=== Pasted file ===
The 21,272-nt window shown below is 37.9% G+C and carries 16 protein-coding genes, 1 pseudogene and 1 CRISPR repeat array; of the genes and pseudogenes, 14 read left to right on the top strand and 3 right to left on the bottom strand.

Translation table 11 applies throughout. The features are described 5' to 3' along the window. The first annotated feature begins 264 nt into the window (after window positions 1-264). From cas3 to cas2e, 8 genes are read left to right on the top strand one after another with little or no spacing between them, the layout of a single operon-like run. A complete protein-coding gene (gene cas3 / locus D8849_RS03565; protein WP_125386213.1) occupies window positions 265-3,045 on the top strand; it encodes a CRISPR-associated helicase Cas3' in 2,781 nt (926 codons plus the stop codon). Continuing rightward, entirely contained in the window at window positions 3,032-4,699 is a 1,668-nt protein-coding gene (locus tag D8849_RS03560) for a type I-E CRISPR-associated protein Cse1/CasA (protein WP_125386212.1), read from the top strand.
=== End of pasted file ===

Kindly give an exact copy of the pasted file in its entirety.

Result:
The 21,272-nt window shown below is 37.9% G+C and carries 16 protein-coding genes, 1 pseudogene and 1 CRISPR repeat array; of the genes and pseudogenes, 14 read left to right on the top strand and 3 right to left on the bottom strand.

Translation table 11 applies throughout. The features are described 5' to 3' along the window. The first annotated feature begins 264 nt into the window (after window positions 1-264). From cas3 to cas2e, 8 genes are read left to right on the top strand one after another with little or no spacing between them, the layout of a single operon-like run. A complete protein-coding gene (gene cas3 / locus D8849_RS03565; protein WP_125386213.1) occupies window positions 265-3,045 on the top strand; it encodes a CRISPR-associated helicase Cas3' in 2,781 nt (926 codons plus the stop codon). Continuing rightward, entirely contained in the window at window positions 3,032-4,699 is a 1,668-nt protein-coding gene (locus tag D8849_RS03560) for a type I-E CRISPR-associated protein Cse1/CasA (protein WP_125386212.1), read from the top strand.